Publicly better known as the blue record, this second full-length by Baroness resembles their red album in a lot of ways but at the same time the fourpiece seems to have added a broader range of influences to the songwriting. Most likely this is due to the switch in the guitar-departement, leaving newly welcomed axeman Pete Adams with the ungrateful task to prove himself right away by co-writing this sophomore full-length. Apparantly Baroness mocks the second album syndrome by fulfulling the high expectations (mine at least) and even raising the bar for an entire current wave of sludge bands. To a certain extent the blue record picks up where the red album left off, but at the same time adds a lot more 70'ies rock influences. The vocals seem to have gotten cleaner since the debut, yet the riff are often heavier and more metal-orientated. As always Baroness' songs grab your attention and don't let go until they decide it's time for you to be let go. One of the most absorbing records I've heard in a long while.

Withdrawal - Unknown Misery - Wendigo)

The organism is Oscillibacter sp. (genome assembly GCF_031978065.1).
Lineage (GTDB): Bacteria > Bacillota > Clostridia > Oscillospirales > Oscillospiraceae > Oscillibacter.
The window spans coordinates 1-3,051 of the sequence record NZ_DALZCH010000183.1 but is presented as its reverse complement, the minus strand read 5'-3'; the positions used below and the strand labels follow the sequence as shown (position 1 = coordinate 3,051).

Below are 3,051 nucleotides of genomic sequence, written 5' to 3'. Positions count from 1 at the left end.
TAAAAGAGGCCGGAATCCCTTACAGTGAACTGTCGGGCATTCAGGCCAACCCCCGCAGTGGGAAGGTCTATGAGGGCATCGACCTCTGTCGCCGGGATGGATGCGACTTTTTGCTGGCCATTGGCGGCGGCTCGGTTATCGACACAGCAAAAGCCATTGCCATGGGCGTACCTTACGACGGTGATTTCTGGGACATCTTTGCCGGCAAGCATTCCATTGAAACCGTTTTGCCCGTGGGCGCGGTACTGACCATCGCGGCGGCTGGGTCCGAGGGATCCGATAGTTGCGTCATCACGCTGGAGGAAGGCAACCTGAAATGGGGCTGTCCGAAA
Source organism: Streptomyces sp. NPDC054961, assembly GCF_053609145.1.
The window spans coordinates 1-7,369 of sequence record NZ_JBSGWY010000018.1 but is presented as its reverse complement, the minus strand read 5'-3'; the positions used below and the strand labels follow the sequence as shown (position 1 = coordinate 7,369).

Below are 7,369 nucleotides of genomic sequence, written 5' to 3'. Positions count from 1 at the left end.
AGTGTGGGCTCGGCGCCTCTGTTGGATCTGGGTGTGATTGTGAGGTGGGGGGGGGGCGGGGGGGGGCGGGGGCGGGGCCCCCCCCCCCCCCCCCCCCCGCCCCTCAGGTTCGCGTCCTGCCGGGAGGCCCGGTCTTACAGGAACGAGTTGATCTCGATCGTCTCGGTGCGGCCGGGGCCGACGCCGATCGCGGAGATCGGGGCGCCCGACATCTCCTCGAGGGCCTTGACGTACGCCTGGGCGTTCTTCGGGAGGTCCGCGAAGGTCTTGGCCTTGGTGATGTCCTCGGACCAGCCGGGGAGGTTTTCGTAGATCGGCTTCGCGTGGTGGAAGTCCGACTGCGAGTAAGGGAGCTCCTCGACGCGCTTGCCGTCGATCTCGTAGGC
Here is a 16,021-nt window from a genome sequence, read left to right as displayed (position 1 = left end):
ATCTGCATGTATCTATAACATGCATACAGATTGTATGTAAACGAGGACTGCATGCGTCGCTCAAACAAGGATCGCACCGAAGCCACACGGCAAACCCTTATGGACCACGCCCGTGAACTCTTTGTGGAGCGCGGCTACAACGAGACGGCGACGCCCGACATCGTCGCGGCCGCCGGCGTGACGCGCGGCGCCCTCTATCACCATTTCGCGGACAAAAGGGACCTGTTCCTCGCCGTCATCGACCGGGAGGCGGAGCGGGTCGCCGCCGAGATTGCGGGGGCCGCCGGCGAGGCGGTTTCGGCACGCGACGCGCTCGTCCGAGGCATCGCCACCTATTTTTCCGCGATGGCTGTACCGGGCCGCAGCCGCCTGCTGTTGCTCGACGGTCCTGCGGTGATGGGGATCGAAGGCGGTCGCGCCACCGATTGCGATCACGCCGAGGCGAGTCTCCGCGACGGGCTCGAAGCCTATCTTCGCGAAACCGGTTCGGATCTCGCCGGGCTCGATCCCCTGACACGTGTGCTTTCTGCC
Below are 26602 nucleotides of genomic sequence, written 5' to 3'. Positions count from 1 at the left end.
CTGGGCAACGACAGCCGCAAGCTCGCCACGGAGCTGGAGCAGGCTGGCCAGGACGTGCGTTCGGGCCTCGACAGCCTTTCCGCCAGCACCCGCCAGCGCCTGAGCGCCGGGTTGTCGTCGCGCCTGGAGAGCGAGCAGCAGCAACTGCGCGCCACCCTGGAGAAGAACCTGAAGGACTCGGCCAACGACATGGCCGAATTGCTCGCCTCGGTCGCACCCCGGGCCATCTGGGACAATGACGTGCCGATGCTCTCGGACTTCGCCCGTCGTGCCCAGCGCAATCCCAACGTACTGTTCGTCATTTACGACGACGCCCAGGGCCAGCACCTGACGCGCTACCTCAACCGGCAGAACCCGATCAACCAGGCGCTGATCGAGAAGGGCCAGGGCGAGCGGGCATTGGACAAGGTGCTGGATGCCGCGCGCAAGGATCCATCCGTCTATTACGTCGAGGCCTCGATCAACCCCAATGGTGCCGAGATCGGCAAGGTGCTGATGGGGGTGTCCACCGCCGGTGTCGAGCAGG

I hadn't heard of this Canadian band before, but I heard someone compare them to Integrity, Ringworm and Catharsis so I decided to check them out. Not in the least because of the Clevo-comparisions, as every band claims to be influenced by those bands nowadays and let's be honest: 90% of the time these bands suck. "Know what, I'll wear an Integ shirt in the band-pic, we'll cover some Ringworm song and people will start saying we sound like those bands. Oh, oh I'll write some lyrics about apocalyptic themes and stuff, how 'bout that huh?" Fuck 'bout that! When you are genuinly pissed off and frustrated with your life and the world around you, and your only way to deal with that is by making music, THEN and only then will you sound like those bands. Catharsis however is a reference that doesn't get thrown around like that often, and it's a band I am way into. They seem to be forgotten for the most part, but I'm pretty sure that the people that ever experienced a Catharsis live show won't (and can't) forget. Anyway, Withdrawal indeed does resemble Catharsis to a certain extent, except this is cleaner than Catharsis, not only in sound quality but in song-structures too. I could've done without some of the high-notes in the guitar work, because these lean towards general metallic hardcore at bit too much for my taste. It sometimes takes away from the brutality these songs do capture for the most part. Ofcourse it's impossible to sound as raw and dirty as Catharsis (and unnecessary too), but I feel with a grittier, less crisp sound these songs would be even more brutal.